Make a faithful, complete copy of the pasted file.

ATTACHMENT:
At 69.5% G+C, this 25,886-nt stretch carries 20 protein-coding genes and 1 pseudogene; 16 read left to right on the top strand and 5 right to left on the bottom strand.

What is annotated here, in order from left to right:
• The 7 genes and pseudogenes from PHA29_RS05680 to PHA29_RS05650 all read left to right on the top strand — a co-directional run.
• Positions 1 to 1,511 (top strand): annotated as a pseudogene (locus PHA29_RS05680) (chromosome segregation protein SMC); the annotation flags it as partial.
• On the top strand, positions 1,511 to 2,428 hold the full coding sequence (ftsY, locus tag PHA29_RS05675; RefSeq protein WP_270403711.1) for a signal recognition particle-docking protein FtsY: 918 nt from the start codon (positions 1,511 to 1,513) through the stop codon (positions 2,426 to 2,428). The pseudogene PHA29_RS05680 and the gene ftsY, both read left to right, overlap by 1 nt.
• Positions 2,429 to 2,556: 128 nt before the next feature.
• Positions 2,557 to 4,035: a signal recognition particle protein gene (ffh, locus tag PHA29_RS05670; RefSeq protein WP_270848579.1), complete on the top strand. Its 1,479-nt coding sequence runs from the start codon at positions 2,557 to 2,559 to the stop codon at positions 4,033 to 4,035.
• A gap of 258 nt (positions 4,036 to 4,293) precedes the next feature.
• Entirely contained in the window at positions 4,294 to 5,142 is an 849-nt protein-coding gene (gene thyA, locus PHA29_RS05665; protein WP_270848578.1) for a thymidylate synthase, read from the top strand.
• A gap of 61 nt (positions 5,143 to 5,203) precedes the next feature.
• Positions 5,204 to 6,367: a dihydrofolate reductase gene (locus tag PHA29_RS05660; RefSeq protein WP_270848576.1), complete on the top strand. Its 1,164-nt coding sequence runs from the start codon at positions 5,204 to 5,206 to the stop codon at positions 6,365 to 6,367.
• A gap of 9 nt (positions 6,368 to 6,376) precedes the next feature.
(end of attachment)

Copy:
At 69.5% G+C, this 25,886-nt stretch carries 20 protein-coding genes and 1 pseudogene; 16 read left to right on the top strand and 5 right to left on the bottom strand.

What is annotated here, in order from left to right:
• The 7 genes and pseudogenes from PHA29_RS05680 to PHA29_RS05650 all read left to right on the top strand — a co-directional run.
• Positions 1 to 1,511 (top strand): annotated as a pseudogene (locus PHA29_RS05680) (chromosome segregation protein SMC); the annotation flags it as partial.
• On the top strand, positions 1,511 to 2,428 hold the full coding sequence (ftsY, locus tag PHA29_RS05675; RefSeq protein WP_270403711.1) for a signal recognition particle-docking protein FtsY: 918 nt from the start codon (positions 1,511 to 1,513) through the stop codon (positions 2,426 to 2,428). The pseudogene PHA29_RS05680 and the gene ftsY, both read left to right, overlap by 1 nt.
• Positions 2,429 to 2,556: 128 nt before the next feature.
• Positions 2,557 to 4,035: a signal recognition particle protein gene (ffh, locus tag PHA29_RS05670; RefSeq protein WP_270848579.1), complete on the top strand. Its 1,479-nt coding sequence runs from the start codon at positions 2,557 to 2,559 to the stop codon at positions 4,033 to 4,035.
• A gap of 258 nt (positions 4,036 to 4,293) precedes the next feature.
• Entirely contained in the window at positions 4,294 to 5,142 is an 849-nt protein-coding gene (gene thyA, locus PHA29_RS05665; protein WP_270848578.1) for a thymidylate synthase, read from the top strand.
• A gap of 61 nt (positions 5,143 to 5,203) precedes the next feature.
• Positions 5,204 to 6,367: a dihydrofolate reductase gene (locus tag PHA29_RS05660; RefSeq protein WP_270848576.1), complete on the top strand. Its 1,164-nt coding sequence runs from the start codon at positions 5,204 to 5,206 to the stop codon at positions 6,365 to 6,367.
• A gap of 9 nt (positions 6,368 to 6,376) precedes the next feature.